For a mount, you must identify the type of the filesystem with fstype. This type tells the kernel how to access the filesystem and can be thought of as the name of a filesystem driver. The acceptable values are system dependent. On a system with a Linux kernel and the proc filesystem, the list of possible values is in the file filesystems in the proc filesystem (e.g. type cat /proc/filesystems to see the list). With a Linux kernel, the types of filesystems that mount can mount, and their type names, depends on what filesystem drivers are configured into the kernel or loaded as loadable kernel modules. An example of a common value for fstype is ext2.

For a remount, mount ignores fstype.

options specifies a variety of options that apply until the filesystem is unmounted or remounted. The precise meaning of an option depends on the filesystem and with some filesystems, an option may have no effect at all. Furthermore, for some filesystems, some of these options (but never MS_RDONLY) can be overridden for individual file accesses via ioctl.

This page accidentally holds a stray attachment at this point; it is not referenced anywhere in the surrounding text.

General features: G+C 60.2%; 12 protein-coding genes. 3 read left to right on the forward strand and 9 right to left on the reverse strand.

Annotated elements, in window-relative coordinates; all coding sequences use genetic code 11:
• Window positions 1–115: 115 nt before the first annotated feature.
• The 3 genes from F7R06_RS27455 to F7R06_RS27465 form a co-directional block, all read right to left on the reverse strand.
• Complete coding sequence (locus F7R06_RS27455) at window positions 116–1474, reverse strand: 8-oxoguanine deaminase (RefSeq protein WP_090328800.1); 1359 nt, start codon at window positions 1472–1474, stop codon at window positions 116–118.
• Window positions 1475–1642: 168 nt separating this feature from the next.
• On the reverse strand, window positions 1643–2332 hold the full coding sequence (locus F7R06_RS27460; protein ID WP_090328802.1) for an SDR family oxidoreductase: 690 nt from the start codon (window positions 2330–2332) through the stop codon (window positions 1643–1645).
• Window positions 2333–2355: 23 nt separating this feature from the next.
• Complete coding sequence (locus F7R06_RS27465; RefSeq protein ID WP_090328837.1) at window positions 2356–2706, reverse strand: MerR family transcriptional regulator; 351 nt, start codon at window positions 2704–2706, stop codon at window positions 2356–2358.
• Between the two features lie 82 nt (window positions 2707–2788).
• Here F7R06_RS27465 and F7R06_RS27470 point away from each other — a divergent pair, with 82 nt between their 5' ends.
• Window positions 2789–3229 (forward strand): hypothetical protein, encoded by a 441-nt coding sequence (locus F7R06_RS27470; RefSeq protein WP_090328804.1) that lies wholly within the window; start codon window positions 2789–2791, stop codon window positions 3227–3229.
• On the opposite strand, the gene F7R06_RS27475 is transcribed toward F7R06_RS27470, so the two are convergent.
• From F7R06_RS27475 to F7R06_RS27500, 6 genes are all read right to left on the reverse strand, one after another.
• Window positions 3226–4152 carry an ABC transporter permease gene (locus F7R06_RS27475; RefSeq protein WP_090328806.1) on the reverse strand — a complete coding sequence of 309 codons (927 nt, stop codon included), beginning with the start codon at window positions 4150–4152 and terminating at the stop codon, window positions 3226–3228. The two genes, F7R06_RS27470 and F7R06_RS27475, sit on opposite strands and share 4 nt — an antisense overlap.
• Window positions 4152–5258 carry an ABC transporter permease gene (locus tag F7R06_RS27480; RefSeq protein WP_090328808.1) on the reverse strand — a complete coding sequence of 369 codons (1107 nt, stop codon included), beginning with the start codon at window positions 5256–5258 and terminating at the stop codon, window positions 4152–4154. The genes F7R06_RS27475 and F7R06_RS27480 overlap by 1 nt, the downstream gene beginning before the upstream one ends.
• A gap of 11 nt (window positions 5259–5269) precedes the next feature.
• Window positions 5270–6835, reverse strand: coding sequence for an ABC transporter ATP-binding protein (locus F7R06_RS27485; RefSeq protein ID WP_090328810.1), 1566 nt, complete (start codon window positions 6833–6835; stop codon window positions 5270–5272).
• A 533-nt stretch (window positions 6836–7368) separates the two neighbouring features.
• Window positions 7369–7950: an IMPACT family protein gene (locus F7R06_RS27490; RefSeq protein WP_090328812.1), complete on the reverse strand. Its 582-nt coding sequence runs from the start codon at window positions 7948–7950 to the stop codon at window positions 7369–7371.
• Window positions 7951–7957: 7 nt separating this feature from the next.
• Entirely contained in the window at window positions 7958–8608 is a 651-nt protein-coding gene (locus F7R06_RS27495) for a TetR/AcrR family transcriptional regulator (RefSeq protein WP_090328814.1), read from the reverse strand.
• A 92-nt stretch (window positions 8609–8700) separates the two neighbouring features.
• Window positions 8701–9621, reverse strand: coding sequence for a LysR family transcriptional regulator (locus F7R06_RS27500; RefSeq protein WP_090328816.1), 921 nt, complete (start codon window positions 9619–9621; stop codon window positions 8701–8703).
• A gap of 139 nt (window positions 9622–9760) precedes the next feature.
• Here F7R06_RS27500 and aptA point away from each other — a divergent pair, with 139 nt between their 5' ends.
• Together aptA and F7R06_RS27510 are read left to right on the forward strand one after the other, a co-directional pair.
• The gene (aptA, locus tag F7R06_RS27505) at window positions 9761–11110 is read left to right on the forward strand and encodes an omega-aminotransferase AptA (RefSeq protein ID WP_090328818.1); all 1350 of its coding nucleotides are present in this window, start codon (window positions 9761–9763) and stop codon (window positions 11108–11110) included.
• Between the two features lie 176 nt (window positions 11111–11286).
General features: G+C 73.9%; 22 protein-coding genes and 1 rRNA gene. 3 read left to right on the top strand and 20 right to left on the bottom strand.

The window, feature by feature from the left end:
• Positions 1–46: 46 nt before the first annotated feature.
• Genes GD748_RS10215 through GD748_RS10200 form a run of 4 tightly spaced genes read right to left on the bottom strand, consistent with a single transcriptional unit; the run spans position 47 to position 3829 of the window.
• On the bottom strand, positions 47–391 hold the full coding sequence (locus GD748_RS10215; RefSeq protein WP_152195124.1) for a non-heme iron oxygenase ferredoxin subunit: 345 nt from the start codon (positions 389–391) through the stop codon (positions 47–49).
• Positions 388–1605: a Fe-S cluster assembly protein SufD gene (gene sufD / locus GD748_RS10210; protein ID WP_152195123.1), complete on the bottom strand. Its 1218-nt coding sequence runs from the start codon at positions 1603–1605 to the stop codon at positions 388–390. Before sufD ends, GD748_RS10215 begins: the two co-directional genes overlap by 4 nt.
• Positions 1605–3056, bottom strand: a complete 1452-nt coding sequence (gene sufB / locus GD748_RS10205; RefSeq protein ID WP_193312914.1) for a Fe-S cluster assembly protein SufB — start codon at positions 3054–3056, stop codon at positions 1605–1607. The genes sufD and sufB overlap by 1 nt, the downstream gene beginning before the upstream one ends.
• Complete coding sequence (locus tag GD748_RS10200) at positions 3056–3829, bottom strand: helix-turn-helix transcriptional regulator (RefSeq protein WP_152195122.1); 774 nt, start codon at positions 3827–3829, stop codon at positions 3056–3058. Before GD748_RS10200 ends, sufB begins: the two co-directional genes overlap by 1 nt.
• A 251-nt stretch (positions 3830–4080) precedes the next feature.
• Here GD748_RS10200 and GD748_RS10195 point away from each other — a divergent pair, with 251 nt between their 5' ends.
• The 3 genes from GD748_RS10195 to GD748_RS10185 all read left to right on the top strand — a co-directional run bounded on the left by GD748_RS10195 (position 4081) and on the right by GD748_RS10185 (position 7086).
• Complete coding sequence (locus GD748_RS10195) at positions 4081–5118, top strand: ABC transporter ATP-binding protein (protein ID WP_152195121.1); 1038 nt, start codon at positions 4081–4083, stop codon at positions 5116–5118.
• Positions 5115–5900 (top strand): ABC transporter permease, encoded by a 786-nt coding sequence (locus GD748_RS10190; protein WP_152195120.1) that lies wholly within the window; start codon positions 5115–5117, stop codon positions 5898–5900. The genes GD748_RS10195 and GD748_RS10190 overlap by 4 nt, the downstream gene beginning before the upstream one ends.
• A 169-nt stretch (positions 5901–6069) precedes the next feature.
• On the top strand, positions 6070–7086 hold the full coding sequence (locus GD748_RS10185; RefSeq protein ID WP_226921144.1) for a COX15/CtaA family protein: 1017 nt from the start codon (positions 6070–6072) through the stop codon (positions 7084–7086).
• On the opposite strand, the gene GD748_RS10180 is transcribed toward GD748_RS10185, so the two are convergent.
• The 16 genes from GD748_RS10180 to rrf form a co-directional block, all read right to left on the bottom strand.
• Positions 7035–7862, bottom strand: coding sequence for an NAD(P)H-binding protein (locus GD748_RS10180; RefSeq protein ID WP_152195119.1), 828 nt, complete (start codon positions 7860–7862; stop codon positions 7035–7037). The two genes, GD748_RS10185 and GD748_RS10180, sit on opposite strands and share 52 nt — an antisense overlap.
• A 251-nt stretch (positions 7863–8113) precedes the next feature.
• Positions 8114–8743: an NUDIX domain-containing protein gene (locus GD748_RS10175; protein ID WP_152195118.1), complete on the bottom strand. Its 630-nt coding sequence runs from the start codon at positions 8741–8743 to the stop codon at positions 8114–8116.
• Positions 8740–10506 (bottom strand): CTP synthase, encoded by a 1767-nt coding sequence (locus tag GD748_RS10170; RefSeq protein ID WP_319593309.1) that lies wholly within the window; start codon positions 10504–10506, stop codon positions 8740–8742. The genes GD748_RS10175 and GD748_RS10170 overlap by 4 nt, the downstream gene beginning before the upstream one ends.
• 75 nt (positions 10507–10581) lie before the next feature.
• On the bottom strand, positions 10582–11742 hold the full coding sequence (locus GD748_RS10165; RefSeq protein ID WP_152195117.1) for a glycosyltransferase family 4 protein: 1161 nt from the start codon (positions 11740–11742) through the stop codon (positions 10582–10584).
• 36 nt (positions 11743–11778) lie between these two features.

options is a bit string with bit fields defined using the following mask and masked value macros:


This multibit field contains a magic number. If it does not have the value MS_MGC_VAL, mount assumes all the following bits are zero and the data argument is a null string, regardless of their actual values.


This bit on means to remount the filesystem. Off means to mount it.


This bit on specifies that no writing to the filesystem shall be allowed while it is mounted. This cannot be overridden by ioctl. This option is available on nearly all filesystems.


This bit on specifies that Setuid and Setgid permissions on files in the filesystem shall be ignored while it is mounted.


This bit on specifies that no files in the filesystem shall be executed while the filesystem is mounted.


This bit on specifies that no device special files in the filesystem shall be accessible while the filesystem is mounted.